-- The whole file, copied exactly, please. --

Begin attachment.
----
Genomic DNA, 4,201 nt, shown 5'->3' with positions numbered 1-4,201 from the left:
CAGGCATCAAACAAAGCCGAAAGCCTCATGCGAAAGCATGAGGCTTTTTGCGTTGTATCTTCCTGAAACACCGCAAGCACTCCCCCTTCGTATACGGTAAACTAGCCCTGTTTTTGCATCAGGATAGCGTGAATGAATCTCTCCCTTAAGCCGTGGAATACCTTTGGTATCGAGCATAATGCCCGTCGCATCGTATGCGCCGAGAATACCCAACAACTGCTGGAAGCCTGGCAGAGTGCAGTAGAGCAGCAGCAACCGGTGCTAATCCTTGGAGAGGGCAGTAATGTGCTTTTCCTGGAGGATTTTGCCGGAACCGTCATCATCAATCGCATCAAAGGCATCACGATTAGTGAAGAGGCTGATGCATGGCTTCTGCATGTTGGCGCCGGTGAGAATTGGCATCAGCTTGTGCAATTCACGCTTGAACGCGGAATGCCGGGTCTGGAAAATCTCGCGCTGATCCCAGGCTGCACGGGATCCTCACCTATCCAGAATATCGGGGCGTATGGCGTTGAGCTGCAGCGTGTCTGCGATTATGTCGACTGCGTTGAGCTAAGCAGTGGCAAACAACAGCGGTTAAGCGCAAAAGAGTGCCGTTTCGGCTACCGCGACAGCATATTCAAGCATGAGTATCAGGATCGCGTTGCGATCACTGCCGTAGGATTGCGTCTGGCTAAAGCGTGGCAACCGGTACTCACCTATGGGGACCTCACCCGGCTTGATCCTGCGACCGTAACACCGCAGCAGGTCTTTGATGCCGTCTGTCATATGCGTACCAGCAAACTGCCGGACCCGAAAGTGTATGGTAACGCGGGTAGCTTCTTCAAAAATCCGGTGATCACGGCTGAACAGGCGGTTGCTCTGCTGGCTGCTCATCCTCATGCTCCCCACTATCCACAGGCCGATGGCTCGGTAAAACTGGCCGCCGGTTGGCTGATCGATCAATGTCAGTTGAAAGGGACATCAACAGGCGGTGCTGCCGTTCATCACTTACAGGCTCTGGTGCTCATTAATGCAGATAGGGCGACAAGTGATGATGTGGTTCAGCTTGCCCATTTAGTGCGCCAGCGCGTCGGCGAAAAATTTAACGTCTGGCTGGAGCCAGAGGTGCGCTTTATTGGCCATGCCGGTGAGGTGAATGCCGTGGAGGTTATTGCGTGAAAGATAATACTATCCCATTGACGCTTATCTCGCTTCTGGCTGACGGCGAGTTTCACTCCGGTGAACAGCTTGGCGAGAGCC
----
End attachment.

Genomic DNA, 4,201 nt, shown 5'->3' with positions numbered 1-4,201 from the left:
CAGGCATCAAACAAAGCCGAAAGCCTCATGCGAAAGCATGAGGCTTTTTGCGTTGTATCTTCCTGAAACACCGCAAGCACTCCCCCTTCGTATACGGTAAACTAGCCCTGTTTTTGCATCAGGATAGCGTGAATGAATCTCTCCCTTAAGCCGTGGAATACCTTTGGTATCGAGCATAATGCCCGTCGCATCGTATGCGCCGAGAATACCCAACAACTGCTGGAAGCCTGGCAGAGTGCAGTAGAGCAGCAGCAACCGGTGCTAATCCTTGGAGAGGGCAGTAATGTGCTTTTCCTGGAGGATTTTGCCGGAACCGTCATCATCAATCGCATCAAAGGCATCACGATTAGTGAAGAGGCTGATGCATGGCTTCTGCATGTTGGCGCCGGTGAGAATTGGCATCAGCTTGTGCAATTCACGCTTGAACGCGGAATGCCGGGTCTGGAAAATCTCGCGCTGATCCCAGGCTGCACGGGATCCTCACCTATCCAGAATATCGGGGCGTATGGCGTTGAGCTGCAGCGTGTCTGCGATTATGTCGACTGCGTTGAGCTAAGCAGTGGCAAACAACAGCGGTTAAGCGCAAAAGAGTGCCGTTTCGGCTACCGCGACAGCATATTCAAGCATGAGTATCAGGATCGCGTTGCGATCACTGCCGTAGGATTGCGTCTGGCTAAAGCGTGGCAACCGGTACTCACCTATGGGGACCTCACCCGGCTTGATCCTGCGACCGTAACACCGCAGCAGGTCTTTGATGCCGTCTGTCATATGCGTACCAGCAAACTGCCGGACCCGAAAGTGTATGGTAACGCGGGTAGCTTCTTCAAAAATCCGGTGATCACGGCTGAACAGGCGGTTGCTCTGCTGGCTGCTCATCCTCATGCTCCCCACTATCCACAGGCCGATGGCTCGGTAAAACTGGCCGCCGGTTGGCTGATCGATCAATGTCAGTTGAAAGGGACATCAACAGGCGGTGCTGCCGTTCATCACTTACAGGCTCTGGTGCTCATTAATGCAGATAGGGCGACAAGTGATGATGTGGTTCAGCTTGCCCATTTAGTGCGCCAGCGCGTCGGCGAAAAATTTAACGTCTGGCTGGAGCCAGAGGTGCGCTTTATTGGCCATGCCGGTGAGGTGAATGCCGTGGAGGTTATTGCGTGAAAGATAATACTATCCCATTGACGCTTATCTCGCTTCTGGCTGACGGCGAGTTTCACTCCGGTGAACAGCTTGGCGAGAGCC